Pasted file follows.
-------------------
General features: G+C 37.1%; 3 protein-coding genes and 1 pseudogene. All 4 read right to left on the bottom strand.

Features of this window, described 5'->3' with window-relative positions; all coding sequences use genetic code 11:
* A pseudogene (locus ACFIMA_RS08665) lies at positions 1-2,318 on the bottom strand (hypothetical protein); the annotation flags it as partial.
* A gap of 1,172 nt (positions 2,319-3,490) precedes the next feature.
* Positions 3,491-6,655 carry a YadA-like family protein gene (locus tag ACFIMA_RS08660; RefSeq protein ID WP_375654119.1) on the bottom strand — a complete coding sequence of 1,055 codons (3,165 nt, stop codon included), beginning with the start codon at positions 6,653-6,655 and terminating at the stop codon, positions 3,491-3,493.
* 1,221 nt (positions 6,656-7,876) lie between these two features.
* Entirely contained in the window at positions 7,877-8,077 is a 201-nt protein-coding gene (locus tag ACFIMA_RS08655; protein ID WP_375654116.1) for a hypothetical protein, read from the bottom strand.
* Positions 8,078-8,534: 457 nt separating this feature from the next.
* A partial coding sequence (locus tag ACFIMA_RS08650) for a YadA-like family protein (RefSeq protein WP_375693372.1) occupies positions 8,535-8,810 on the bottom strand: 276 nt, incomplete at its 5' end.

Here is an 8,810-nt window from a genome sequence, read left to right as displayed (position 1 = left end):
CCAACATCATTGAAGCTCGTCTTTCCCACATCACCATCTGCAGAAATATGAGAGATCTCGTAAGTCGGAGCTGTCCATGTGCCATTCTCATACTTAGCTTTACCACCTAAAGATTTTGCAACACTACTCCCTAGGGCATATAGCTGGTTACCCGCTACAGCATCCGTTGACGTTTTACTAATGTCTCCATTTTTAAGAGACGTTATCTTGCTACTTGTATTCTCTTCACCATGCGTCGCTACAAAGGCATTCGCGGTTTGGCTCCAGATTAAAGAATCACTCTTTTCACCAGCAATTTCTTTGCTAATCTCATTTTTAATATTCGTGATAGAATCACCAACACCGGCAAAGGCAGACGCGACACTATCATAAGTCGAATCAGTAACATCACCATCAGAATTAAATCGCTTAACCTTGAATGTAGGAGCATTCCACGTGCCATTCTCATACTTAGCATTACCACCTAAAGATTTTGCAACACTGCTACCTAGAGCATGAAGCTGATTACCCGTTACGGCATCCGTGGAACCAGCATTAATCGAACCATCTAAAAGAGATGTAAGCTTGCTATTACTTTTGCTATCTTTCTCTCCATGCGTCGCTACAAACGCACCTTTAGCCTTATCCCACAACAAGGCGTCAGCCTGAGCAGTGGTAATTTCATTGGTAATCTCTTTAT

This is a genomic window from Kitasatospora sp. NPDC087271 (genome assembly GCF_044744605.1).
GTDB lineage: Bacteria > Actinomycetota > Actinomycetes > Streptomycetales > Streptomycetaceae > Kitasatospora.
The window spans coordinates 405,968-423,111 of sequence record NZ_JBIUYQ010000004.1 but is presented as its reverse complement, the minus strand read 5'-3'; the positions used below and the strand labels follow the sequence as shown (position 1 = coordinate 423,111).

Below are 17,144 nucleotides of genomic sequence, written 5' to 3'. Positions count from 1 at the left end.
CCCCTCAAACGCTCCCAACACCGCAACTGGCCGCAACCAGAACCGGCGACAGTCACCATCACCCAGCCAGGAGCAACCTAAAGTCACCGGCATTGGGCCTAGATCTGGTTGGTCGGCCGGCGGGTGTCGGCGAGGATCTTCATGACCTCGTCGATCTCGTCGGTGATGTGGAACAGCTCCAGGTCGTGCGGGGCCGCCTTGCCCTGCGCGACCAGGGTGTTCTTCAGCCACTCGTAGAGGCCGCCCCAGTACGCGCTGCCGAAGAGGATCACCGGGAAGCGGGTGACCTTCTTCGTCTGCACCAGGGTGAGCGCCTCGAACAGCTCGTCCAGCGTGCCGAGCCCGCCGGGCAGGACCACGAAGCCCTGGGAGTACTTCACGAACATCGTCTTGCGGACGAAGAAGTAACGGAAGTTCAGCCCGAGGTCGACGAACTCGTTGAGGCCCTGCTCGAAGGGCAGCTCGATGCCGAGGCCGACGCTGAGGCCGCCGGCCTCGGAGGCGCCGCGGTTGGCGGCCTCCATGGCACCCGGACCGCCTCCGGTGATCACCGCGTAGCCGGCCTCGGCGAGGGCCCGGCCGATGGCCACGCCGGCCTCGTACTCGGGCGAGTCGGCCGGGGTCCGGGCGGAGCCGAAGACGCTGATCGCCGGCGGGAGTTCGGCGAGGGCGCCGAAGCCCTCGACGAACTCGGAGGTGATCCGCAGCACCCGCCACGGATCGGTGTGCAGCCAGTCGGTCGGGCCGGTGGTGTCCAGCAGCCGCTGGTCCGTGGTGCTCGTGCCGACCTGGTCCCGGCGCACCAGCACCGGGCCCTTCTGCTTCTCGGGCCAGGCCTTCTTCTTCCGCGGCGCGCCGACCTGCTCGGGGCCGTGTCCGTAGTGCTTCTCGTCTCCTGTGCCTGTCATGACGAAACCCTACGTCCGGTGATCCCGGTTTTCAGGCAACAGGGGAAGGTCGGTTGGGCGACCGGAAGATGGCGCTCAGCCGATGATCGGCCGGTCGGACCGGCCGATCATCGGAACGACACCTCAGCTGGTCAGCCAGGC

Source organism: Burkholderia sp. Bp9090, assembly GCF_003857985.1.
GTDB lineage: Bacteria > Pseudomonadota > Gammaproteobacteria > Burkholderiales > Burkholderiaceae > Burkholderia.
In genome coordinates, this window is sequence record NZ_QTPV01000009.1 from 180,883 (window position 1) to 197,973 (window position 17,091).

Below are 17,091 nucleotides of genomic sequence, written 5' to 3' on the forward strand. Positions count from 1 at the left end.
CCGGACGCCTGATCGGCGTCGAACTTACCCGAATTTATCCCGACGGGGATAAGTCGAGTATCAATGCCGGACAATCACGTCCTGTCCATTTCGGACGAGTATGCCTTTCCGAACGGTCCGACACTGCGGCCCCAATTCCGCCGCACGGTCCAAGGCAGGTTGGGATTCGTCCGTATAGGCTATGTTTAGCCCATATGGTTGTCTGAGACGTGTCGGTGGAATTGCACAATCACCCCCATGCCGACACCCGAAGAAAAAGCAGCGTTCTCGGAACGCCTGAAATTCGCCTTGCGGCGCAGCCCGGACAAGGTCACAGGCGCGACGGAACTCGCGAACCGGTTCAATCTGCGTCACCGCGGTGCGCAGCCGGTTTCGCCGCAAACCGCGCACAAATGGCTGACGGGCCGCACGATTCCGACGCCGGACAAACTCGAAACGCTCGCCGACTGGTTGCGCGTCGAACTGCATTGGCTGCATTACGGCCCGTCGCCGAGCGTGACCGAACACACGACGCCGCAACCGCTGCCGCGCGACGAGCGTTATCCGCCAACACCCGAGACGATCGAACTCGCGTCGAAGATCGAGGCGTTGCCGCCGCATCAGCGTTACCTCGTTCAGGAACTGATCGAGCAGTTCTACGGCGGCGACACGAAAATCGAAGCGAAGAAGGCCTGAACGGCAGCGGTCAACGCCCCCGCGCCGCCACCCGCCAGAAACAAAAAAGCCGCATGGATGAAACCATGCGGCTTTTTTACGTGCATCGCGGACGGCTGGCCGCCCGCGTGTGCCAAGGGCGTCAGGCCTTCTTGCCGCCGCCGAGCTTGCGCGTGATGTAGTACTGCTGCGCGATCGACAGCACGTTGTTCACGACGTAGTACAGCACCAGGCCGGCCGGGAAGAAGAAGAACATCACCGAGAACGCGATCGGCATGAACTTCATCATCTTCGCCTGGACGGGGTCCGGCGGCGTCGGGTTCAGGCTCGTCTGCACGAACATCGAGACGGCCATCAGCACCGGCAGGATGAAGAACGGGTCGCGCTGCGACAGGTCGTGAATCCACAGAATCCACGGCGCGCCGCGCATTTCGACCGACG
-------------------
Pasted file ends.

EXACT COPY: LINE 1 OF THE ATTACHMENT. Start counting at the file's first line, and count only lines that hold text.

General features: G+C 37.1%; 3 protein-coding genes and 1 pseudogene. All 4 read right to left on the bottom strand.